I don’t find this poem disheartening at all. On the contrary, it gives me heart. I don’t know a lot about Philip Larkin, not being much of a one for poetry, having found so little of it transporting, but I do know that he rarely gives anyone heart. He skewers, pricks, amuses, lances, stuns. He was too aware that, while most things might never happen, death certainly would to give anyone heart. And all we can do, from Larkin’s perspective, I gather, is ruefully endure.

And this morning I can do more than that: I can simply enjoy myself. For the time being I need not contemplate anything except the euphoric upswing of convalescence.

A rather cynical response on Larkin and keyed into the stereotype but I must say that contrary to this image of Larkin I think he very much enjoyed life.

There are two questions asked of the reader. Instead of contemplating the meaning of life meaning is brought down to daily existence. Days being the stepping stones in the day to day journey of our existence and as Mr Larkin so well states they just can’t be ignored. Another one will appear tomorrow – hopefully! The question is answered quite emphatically they are to give happiness – they are to be happy in. Life is to be enjoyed; life is rather nice and gives pleasure – not all the time of course. And how happiness manifests itself is another matter.

And it was a certain joy that came to Dessaix that on a day of recovery and despite the woes of his aging body be felt so much better. This is clearly shown in his text below –

I feel undeniably much, much better. Yes, little by little “the million-petalled flower / of being here” another phrase of Larkin’s – may indeed be losing its vibrant hues and shrivelling up, but it can be contemplated with pleasure for what it is today.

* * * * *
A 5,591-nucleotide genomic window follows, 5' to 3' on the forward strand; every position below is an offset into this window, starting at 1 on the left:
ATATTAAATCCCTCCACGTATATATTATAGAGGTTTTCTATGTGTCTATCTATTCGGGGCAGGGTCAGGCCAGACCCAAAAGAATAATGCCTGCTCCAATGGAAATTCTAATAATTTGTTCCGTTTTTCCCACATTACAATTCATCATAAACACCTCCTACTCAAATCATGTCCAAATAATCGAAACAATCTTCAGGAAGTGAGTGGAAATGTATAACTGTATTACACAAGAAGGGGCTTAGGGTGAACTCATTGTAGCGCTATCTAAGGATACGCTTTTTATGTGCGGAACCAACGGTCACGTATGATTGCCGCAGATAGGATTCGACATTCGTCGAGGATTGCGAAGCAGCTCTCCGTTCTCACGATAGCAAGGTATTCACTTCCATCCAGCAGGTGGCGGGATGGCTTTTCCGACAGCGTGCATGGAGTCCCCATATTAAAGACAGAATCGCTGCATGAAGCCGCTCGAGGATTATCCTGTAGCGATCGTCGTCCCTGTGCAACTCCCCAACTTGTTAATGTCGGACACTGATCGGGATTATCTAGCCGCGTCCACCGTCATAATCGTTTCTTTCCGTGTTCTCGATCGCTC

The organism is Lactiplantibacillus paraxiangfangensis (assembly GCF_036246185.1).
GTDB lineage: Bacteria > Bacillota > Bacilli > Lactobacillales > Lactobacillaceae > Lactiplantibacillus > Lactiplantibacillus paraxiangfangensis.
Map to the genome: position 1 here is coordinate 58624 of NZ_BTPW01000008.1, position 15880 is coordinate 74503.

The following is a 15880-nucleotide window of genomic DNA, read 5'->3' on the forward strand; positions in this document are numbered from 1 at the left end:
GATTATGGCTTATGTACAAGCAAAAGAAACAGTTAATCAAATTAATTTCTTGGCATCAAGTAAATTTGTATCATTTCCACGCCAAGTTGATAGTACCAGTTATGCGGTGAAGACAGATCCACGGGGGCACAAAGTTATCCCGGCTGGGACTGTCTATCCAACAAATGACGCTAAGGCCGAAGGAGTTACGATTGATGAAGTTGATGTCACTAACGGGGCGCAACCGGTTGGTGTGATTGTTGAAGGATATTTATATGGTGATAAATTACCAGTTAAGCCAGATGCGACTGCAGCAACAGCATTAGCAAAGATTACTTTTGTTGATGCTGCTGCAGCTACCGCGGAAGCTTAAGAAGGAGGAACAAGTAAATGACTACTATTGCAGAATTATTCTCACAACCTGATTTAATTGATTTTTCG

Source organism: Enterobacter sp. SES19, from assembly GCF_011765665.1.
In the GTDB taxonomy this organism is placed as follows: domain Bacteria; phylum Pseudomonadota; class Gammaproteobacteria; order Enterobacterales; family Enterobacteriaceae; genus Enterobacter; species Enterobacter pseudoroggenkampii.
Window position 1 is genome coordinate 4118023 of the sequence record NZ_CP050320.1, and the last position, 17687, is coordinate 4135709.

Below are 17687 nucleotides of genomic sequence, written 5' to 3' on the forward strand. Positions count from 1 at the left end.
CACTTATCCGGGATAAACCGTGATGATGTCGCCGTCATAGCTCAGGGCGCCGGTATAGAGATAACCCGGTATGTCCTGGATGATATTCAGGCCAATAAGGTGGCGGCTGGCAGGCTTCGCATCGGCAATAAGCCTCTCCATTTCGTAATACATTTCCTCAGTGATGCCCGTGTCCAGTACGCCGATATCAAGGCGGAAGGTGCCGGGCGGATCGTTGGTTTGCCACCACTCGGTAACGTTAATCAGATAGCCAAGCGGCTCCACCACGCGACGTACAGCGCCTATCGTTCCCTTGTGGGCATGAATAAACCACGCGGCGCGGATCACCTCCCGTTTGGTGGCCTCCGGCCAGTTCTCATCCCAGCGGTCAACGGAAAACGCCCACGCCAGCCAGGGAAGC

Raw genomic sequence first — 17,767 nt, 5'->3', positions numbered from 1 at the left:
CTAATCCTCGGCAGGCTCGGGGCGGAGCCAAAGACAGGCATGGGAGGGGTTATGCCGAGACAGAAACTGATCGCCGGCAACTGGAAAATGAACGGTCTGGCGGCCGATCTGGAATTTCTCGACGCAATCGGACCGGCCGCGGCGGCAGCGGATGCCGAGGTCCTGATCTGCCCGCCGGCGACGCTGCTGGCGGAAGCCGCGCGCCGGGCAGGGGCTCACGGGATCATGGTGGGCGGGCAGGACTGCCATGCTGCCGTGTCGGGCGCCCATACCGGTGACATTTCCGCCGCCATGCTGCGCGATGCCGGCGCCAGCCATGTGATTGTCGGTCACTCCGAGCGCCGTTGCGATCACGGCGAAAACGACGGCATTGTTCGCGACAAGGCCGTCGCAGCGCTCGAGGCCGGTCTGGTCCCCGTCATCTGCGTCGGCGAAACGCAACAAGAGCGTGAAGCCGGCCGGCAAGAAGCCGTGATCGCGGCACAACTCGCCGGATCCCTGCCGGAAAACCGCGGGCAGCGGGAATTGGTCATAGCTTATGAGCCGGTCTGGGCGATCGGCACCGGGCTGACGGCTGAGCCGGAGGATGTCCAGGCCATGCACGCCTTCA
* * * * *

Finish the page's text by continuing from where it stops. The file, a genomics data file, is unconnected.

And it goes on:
A nice thought that as we deteriorate we can be happy in our deterioration. Finding happiness may not be easy but it may be around somewhere.

The second question – where can we live but days – is perhaps one that should not be contemplated too much unless we want to go mad. We cannot go out of this reality into something beyond imagination. Some may attempt this through religious fervour or because of mental breakdown so a doctor and priest are well chosen.

Death of course may be an answer but do we really want to summon last rites from a priest and a doctor for confirmation. In his book Dessaix spends time arguing that too much wasted time is spent considering the after-life, if there is such. And there is a clear distinction between religion and spirituality – religion getting in the way of the truth perhaps.

My comment … ‘God’ can only be touched through the cloud of unknowing – that is if you can actually ‘touch’ God of course.

The poem ends in the macabre but as Dessaix says not despairing or dour.

Enjoy “the million-petalled flower / of being here”! – I do like that. From Philip Larkin’s poem ‘The Old Fools’.

And of course make the most of this day!

When you are old – W. B. Yeats – Comments

When you are old

When you are old and grey and full of sleep,
And, nodding by the fire, take down this book,
And slowly read, and dream of the soft look
Your eyes had once, and of their shadows deep.

How many loved your moments of glad grace
And loved your beauty with love false or true,
But one man loved the pilgrim soul in you,
And loved the sorrows of your changing face.

And bending down beside the glowing bars,
Murmur, a little sadly, how Love fled
And paced upon the mountain overhead
And hid his face amid a crowd of stars.

W B Yeats (1865 -1939)

My thoughts on this well-known poem …

S1 …The speaker, who may or may not be old himself, is talking to lady who is young. We will consider a male – female conversation. The speaker is saying that when you are old and sitting in your chair by the fireside read my words. At the same time remember your beautiful eyes that were known to me when you were young.

S2 … As you look back on life remember all those that loved you. But this man, the speaker, loved you (all will love you) through the journey of your life with all its ups and downs – your pilgrimage implying a spiritual journey, and moreover he loved or will love your aging face too.

S3 … And when you think of me in old age – personified as Love (note the capital) you will be sad to see how time as fled. The speaker considers himself dead  … the glowing bars has nice double meaning in terms of the lost love … but in a way he will be “hidden alive” – his face amid a crowd of stars.

I must admit that when I read this poem many years ago I thought it a little arrogant, but I do like the way face is a key element in each stanza.

Yeats is often identified in this poem with Maud Gonne, an Irish revolutionary who ended up marrying another man.

This poem was a response by Yeats to the French poet Pierre de Ronsard and his poem When You Are Truly Old.

Quand vous serez bien vieille